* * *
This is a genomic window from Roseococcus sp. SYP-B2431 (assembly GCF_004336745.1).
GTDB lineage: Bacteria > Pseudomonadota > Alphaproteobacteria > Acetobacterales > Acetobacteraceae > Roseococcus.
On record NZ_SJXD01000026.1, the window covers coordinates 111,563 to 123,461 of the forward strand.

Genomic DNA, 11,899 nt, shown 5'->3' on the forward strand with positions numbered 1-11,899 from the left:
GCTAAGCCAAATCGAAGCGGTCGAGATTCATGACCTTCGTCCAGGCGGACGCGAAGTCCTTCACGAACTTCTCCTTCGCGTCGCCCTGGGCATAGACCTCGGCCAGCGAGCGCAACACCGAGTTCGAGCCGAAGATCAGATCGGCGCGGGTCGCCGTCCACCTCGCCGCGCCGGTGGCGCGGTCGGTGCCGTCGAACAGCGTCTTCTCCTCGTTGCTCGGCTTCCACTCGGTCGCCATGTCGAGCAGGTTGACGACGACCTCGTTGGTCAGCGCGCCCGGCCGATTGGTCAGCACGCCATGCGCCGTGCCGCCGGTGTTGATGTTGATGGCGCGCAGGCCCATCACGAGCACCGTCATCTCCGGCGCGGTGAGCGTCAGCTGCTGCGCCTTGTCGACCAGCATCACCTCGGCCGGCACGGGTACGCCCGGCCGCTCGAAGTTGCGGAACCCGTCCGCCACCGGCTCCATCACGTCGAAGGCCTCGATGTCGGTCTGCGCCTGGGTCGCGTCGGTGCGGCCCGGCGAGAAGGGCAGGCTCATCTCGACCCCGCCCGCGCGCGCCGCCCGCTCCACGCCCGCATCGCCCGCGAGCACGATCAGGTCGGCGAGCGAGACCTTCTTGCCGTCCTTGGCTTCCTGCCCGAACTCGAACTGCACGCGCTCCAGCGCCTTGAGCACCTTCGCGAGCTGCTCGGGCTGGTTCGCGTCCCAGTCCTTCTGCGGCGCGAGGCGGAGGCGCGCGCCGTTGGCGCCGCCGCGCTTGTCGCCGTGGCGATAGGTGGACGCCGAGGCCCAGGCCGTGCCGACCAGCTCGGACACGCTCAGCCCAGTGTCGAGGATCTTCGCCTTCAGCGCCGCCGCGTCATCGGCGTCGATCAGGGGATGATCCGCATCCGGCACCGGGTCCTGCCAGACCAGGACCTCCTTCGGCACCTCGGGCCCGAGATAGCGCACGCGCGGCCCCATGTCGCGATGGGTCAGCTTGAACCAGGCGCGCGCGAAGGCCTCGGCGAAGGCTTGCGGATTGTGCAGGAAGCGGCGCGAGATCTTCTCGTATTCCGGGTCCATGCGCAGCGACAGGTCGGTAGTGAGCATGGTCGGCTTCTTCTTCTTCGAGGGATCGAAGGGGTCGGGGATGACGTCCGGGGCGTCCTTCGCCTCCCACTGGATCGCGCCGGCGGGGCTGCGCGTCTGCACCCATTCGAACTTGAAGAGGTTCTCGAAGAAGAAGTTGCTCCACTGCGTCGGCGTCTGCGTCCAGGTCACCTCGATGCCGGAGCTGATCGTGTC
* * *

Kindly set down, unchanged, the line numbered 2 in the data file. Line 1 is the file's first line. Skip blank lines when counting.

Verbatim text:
GTDB lineage: Bacteria > Pseudomonadota > Alphaproteobacteria > Acetobacterales > Acetobacteraceae > Roseococcus.